When I was 18, one of my favorite summertime activities was to hike to the tops of ski mountains and divebomb down the black diamond trails. I can’t recall if the purpose of this was to avoid the time-consuming yet sensible hiking trails or a way to test the strength of my knees and limbs, but ultimately the mountains won. In addition to stirring up megalopolises of mosquitoes and black flies nesting in unmowed ski trail grasses, the effect of repeatedly running downhill over steep mountain terrain was not unlike getting shot in the kneecaps. Today, 11 years later, my joints crunch in protest when I squat. Every time I hike downhill without trekking poles, I know I have a daylong knee-coddling session on the couch to look forward to.
Incidentally, my other passion at age 18 was ranting about the folly of hiking with poles. According to my teenager self, poles were the evilest in all the land of hiking gear because of their capacity to scratch and scour the trails I loved to hike. I watched disapprovingly as pole users dug their tips into fragile vegetation and clattered their way across rock surfaces bearing hundred-year-old lichen populations. The worst, I decided, were the hikers who didn’t even seem to need their poles and dragged them point-backward in their wake, at once creating a danger zone for others and tearing up the trail behind them.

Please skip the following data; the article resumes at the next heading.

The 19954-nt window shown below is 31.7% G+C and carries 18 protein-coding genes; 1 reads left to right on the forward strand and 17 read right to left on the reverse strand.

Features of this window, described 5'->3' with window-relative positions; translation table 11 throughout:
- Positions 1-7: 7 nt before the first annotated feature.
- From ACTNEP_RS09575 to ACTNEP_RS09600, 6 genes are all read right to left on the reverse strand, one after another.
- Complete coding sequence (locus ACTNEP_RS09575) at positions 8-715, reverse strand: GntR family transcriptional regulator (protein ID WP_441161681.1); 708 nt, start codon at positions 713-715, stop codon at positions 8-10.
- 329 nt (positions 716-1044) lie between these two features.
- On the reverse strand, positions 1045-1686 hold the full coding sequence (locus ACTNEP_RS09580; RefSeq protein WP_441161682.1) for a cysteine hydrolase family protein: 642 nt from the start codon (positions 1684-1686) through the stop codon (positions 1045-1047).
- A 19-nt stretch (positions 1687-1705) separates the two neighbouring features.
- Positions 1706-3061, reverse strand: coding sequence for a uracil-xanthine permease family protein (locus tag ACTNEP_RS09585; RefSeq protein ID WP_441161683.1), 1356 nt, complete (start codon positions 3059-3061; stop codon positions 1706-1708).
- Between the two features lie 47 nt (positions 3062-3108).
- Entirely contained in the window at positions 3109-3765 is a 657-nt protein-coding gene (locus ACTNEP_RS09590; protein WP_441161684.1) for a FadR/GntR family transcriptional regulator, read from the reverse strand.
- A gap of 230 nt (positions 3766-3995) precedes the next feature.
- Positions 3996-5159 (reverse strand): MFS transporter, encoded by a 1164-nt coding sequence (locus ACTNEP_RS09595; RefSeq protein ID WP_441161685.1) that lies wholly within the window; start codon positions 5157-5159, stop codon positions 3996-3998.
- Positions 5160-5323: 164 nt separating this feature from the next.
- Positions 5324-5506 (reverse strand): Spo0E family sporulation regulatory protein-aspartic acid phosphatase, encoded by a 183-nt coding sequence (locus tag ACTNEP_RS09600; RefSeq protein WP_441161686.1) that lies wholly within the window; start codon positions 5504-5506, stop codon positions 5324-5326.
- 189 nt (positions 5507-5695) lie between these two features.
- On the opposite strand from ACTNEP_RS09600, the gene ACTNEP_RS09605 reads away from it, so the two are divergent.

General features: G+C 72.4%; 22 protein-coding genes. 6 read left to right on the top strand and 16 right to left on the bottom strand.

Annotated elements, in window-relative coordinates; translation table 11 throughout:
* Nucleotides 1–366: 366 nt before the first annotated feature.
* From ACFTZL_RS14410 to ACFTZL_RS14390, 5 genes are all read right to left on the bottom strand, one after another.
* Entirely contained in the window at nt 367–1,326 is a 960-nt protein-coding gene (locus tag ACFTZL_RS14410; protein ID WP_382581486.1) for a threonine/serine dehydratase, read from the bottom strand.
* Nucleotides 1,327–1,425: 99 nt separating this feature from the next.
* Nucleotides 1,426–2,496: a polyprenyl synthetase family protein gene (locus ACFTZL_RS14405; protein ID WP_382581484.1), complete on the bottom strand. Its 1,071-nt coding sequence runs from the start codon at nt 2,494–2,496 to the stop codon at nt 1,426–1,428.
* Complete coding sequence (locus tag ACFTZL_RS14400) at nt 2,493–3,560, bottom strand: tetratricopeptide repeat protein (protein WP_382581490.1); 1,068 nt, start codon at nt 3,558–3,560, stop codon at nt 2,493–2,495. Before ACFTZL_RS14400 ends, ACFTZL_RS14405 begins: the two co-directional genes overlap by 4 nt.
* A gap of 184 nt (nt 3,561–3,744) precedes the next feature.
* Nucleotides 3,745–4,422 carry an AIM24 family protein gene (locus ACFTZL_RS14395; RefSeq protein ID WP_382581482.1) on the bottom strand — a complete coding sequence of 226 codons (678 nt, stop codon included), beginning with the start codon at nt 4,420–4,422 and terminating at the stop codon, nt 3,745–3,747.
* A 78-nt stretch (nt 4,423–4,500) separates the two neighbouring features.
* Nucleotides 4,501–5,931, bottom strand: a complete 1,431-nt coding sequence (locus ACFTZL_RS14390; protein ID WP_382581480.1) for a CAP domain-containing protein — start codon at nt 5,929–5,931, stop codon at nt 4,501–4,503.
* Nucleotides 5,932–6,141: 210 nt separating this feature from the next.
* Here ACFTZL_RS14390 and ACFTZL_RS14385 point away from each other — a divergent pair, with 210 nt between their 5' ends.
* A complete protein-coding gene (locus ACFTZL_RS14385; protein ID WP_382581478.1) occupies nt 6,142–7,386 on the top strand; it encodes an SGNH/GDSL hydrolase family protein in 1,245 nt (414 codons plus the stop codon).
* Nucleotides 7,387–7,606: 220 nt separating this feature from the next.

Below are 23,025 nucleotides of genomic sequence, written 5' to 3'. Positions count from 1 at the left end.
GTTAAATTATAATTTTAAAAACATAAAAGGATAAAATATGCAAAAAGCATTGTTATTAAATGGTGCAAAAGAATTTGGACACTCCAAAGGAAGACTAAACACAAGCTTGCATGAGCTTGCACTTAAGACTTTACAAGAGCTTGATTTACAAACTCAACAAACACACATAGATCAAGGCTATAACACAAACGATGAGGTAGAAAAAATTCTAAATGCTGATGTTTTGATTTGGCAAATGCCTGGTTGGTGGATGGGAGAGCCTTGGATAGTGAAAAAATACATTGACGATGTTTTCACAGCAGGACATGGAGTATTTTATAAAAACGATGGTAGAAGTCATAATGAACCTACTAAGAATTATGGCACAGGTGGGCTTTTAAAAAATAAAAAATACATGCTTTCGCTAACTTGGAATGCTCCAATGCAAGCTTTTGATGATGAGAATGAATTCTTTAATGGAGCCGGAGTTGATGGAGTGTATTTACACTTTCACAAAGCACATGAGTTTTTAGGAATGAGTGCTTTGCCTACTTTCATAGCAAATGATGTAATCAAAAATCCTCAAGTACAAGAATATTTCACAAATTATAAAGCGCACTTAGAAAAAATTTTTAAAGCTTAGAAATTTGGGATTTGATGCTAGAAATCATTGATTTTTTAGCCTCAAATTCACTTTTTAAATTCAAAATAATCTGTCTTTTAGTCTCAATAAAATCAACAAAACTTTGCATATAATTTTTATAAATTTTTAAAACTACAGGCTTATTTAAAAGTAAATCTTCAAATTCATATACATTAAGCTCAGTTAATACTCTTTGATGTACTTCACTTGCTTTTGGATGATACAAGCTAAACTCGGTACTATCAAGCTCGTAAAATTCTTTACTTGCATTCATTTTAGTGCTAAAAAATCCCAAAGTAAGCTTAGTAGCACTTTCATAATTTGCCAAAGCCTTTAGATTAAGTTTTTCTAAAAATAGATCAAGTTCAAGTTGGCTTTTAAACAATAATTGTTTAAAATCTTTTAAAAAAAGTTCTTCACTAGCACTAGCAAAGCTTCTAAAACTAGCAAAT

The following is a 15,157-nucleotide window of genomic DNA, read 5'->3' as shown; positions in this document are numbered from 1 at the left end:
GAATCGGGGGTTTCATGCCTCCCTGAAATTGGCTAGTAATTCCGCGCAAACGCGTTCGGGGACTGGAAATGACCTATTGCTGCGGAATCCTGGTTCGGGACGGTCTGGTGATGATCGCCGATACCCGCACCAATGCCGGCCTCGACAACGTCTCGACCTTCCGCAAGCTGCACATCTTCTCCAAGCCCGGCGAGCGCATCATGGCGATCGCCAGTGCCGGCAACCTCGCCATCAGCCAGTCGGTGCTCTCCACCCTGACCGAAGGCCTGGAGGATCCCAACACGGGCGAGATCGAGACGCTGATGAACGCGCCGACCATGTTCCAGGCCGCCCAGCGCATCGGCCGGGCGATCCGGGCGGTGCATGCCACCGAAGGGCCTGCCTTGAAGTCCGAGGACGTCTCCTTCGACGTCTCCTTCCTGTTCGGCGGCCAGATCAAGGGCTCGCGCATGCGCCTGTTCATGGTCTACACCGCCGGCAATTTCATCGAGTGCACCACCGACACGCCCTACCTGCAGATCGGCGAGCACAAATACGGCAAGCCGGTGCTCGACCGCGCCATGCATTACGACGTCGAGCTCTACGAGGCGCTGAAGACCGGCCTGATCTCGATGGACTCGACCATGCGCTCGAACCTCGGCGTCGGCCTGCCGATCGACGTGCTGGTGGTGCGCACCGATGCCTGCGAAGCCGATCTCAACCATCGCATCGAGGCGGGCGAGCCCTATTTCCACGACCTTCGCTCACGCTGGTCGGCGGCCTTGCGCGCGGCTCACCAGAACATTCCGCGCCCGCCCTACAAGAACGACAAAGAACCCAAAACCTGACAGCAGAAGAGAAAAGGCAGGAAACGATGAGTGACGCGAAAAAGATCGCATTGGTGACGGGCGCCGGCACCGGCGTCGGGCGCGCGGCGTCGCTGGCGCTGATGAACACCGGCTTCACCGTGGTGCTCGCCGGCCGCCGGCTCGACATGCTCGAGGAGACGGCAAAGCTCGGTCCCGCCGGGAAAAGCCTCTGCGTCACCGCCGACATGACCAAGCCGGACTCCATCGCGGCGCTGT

At some point during my much wiser and more mature 19th year, I realized that my overly confident downhill racing habits weren’t sustainable. I needed to change the way I hiked or risk losing the ability to do it at all. One day I took a pair of ski poles with me on a backpacking trip and I immediately felt how the weight of my heavy pack became distributed between my legs, back, knees, shoulders, and arms. The poles helped keep me upright and balanced on the teeny ledges and rock slabs where I was used to toppling over. And just as important, they made my shoulders and triceps as toned as if they’d been chiseled from granite. I was a changed lady. From then on, I praised the benefits of hiking poles as energetically as I’d previously seethed about their defects.
Recently I was reminded of my 18-year-old self when I overheard a pair of shoppers bemoan a trekking pole display at an outdoor gear shop.
“Those are only for people can’t hike,” scoffed one of them, a man who looked to be in his 50s. Silently, I named this man Wonder Knees.
The man’s companion, perhaps his son, looked sort of like Justin Bieber with a beard. “Yeah. I think poles make people feel like they have free rein to flail around and rip up everything around them.”
Although I don’t disagree with Bieber and Wonder Knees, the fact is that I need hiking poles and there’s simply nothing they can do to make me stop. And honestly, I don’t think it’s fair to say that all pole users flail around and rip everything up like clumsy giants with pointy limbs. When I hike, I’m careful to keep my elbows close to my body so that the tips of my poles dig into the trail rather than the vegetation beside it. I’m aware of my surroundings and I step aside when I notice other hikers are about to overtake me. I avoid too much clickity-clacking on rock slabs when it might offend the serenity of others. And I always pose like a bodybuilder so passers-by can take in the full effect of my chiseled bi’s and tri’s.